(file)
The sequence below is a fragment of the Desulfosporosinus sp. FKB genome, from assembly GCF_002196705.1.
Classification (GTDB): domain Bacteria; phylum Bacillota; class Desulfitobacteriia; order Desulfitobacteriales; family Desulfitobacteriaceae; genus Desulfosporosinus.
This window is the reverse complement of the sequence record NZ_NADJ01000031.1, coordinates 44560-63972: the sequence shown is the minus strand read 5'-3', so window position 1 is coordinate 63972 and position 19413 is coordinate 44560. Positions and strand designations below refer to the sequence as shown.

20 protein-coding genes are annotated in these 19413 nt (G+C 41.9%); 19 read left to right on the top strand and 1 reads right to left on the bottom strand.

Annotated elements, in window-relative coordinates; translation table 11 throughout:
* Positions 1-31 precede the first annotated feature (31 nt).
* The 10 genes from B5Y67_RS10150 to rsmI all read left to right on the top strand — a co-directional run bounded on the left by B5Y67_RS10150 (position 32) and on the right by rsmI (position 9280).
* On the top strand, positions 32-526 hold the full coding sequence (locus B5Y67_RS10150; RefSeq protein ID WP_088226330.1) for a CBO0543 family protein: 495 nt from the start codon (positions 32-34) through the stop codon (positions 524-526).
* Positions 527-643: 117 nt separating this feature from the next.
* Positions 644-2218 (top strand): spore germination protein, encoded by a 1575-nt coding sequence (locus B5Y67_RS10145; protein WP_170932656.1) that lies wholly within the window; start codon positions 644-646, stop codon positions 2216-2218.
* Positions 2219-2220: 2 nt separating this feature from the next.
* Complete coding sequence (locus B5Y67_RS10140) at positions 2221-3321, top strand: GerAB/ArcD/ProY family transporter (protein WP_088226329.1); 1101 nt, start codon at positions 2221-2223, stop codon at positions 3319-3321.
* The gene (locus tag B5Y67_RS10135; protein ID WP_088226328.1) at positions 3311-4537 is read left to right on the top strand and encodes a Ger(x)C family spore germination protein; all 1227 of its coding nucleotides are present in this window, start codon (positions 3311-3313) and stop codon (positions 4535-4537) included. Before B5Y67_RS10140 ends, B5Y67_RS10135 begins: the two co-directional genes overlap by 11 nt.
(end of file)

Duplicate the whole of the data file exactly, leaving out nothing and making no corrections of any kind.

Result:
The sequence below is a fragment of the Desulfosporosinus sp. FKB genome, from assembly GCF_002196705.1.
Classification (GTDB): domain Bacteria; phylum Bacillota; class Desulfitobacteriia; order Desulfitobacteriales; family Desulfitobacteriaceae; genus Desulfosporosinus.
This window is the reverse complement of the sequence record NZ_NADJ01000031.1, coordinates 44560-63972: the sequence shown is the minus strand read 5'-3', so window position 1 is coordinate 63972 and position 19413 is coordinate 44560. Positions and strand designations below refer to the sequence as shown.

20 protein-coding genes are annotated in these 19413 nt (G+C 41.9%); 19 read left to right on the top strand and 1 reads right to left on the bottom strand.

Annotated elements, in window-relative coordinates; translation table 11 throughout:
* Positions 1-31 precede the first annotated feature (31 nt).
* The 10 genes from B5Y67_RS10150 to rsmI all read left to right on the top strand — a co-directional run bounded on the left by B5Y67_RS10150 (position 32) and on the right by rsmI (position 9280).
* On the top strand, positions 32-526 hold the full coding sequence (locus B5Y67_RS10150; RefSeq protein ID WP_088226330.1) for a CBO0543 family protein: 495 nt from the start codon (positions 32-34) through the stop codon (positions 524-526).
* Positions 527-643: 117 nt separating this feature from the next.
* Positions 644-2218 (top strand): spore germination protein, encoded by a 1575-nt coding sequence (locus B5Y67_RS10145; protein WP_170932656.1) that lies wholly within the window; start codon positions 644-646, stop codon positions 2216-2218.
* Positions 2219-2220: 2 nt separating this feature from the next.
* Complete coding sequence (locus B5Y67_RS10140) at positions 2221-3321, top strand: GerAB/ArcD/ProY family transporter (protein WP_088226329.1); 1101 nt, start codon at positions 2221-2223, stop codon at positions 3319-3321.
* The gene (locus tag B5Y67_RS10135; protein ID WP_088226328.1) at positions 3311-4537 is read left to right on the top strand and encodes a Ger(x)C family spore germination protein; all 1227 of its coding nucleotides are present in this window, start codon (positions 3311-3313) and stop codon (positions 4535-4537) included. Before B5Y67_RS10140 ends, B5Y67_RS10135 begins: the two co-directional genes overlap by 11 nt.